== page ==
We start with a pool of oil. We turn on a magnet. The oil travels up a superstructure and blossoms into a tree. Turn off the magnet, the branches, the needles, the tree melt away. It's a puddle again.
The perfect tree for an oil billionaire, no?
It's the creation of Japanese artist Sachiko Kodama, and I'm not sure she had Christmas or Texas in mind when she made it (though I hear more than a hint of "Come All Ye Faithful" in her video soundtrack).
You should watch her tree self-generate first, then I'll try to figure out how she did it.
OK. Let's talk about the oil. It's not exactly oil, it's ferrofluid, which is oil laced with bits of iron oxide. When the magnets are turned on, the little bits of iron (and the oil with them) are pulled by a magnetic field into columns and shapes that produce the "tree."
The oil and iron, steered by the magnets, become "branches." Surface tension in the oil causes those branches to pull in on themselves, forming the sharp "tips." The "towers" Sachiko built create the spiral effect. There's nothing that sophisticated about this scientifically. Ms. Kodama just knows how to create beautiful things using electromagnetism as her paintbrush.
I imagine Neiman Marcus, the big Dallas-based department store, might want to try a Texas-sized version, suitable for oil barons with big living rooms. You could start Christmas dinner beside a pleasant pool of familiar looking oil, press a button, and up pops the tree. Just another example of petroleum at work.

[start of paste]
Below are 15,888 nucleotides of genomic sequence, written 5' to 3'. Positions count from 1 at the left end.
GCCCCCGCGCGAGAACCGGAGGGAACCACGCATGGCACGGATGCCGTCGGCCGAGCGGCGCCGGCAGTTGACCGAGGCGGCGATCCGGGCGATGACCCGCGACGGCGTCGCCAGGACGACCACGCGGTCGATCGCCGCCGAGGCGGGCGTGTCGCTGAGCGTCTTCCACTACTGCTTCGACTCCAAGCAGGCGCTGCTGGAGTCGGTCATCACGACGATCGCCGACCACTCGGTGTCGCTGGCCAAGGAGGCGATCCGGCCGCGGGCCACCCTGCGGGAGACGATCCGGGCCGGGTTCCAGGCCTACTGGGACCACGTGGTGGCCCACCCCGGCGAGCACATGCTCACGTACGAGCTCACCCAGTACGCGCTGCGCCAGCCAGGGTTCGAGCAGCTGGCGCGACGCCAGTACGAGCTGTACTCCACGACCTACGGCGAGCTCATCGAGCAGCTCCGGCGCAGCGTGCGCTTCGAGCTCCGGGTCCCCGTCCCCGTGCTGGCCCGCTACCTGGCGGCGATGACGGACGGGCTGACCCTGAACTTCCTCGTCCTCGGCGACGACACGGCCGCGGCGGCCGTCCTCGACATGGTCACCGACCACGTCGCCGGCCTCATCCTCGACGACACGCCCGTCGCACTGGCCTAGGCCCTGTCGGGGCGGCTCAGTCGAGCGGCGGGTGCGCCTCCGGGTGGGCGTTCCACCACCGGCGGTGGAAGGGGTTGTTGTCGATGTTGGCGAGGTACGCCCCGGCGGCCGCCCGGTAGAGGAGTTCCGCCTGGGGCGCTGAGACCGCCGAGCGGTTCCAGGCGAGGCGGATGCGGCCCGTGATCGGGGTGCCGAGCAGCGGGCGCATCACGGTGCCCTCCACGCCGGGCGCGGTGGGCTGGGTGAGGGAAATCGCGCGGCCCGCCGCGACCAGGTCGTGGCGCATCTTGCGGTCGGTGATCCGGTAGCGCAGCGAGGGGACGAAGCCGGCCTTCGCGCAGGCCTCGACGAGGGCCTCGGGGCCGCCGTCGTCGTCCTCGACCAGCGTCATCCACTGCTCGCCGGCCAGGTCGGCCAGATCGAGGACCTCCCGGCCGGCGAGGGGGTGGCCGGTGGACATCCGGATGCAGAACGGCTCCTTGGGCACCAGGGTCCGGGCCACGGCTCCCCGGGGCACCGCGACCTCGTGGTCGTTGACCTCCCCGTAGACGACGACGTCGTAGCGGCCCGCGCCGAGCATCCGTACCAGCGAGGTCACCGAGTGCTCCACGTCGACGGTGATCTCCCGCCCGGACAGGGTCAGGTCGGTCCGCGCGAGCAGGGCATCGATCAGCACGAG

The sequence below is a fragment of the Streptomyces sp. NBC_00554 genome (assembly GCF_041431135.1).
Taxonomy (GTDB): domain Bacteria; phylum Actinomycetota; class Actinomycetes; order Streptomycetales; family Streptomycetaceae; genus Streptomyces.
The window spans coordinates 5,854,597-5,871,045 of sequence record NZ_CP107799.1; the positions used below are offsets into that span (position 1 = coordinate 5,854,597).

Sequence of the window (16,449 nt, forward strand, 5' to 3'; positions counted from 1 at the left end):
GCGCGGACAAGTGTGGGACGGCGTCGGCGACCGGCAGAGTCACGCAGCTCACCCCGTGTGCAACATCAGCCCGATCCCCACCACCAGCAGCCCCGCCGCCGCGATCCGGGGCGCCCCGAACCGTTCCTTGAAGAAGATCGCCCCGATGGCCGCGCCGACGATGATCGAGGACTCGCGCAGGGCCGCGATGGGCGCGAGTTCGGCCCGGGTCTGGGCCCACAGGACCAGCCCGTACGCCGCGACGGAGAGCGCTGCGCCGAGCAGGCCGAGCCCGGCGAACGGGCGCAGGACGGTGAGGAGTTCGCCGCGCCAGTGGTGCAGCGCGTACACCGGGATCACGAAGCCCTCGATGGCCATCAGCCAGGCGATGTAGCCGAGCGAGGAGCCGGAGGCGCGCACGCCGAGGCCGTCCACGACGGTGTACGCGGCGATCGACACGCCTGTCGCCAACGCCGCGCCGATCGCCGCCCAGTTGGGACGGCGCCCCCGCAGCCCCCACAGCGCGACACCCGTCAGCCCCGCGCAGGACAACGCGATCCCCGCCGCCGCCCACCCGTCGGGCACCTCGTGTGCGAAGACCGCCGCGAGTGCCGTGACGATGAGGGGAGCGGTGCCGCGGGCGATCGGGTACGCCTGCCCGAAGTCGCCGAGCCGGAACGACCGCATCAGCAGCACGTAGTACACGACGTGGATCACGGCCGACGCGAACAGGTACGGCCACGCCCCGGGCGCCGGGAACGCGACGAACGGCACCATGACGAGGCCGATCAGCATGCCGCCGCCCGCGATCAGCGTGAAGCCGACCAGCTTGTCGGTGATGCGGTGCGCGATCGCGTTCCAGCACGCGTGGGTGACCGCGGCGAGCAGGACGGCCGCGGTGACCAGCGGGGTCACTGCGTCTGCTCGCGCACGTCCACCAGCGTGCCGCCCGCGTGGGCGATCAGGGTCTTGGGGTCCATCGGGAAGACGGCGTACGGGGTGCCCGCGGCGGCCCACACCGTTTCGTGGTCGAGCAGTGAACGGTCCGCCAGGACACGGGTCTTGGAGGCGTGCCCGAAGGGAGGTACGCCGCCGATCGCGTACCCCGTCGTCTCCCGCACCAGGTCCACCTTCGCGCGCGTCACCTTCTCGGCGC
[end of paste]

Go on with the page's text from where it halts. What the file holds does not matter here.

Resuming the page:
On The Other Hand ...
The problem is, where do you put the gifts? Not under the tree — too messy. Also, you don't want your 7-year-old, sock deep in oil, trying to pry her new bike off a magnetized tree. Plus there are pets. I'm thinking of a packaging label: "Caution! Dogs Ingesting Ferrofluid May Suddenly Attach."
Nah, this isn't my best idea. But it's still nice to notice that artists can play with nature, even the invisible rules of electromagnetism. Rembrandt used a paintbrush. Sachiko Kodama makes her marks with magnetic fields. The options keep increasing. That's one of the dividends of science; the more we know, the more ways we can play.
Robert Krulwich is co-host of Radiolab, WNYC's Peabody Award-winning program that examines big questions in science, philosophy and the human experience through compelling storytelling. Today, Radiolab is one of public radio's most popular shows. Its podcasts are downloaded over 4 million times each month and the program is carried on 437 stations across the nation. In addition to Radiolab, Krulwich reports for National Public Radio. “Krulwich Wonders” is his NPR blog featuring drawings, cartoons and videos that illustrate hard-to-see concepts in science.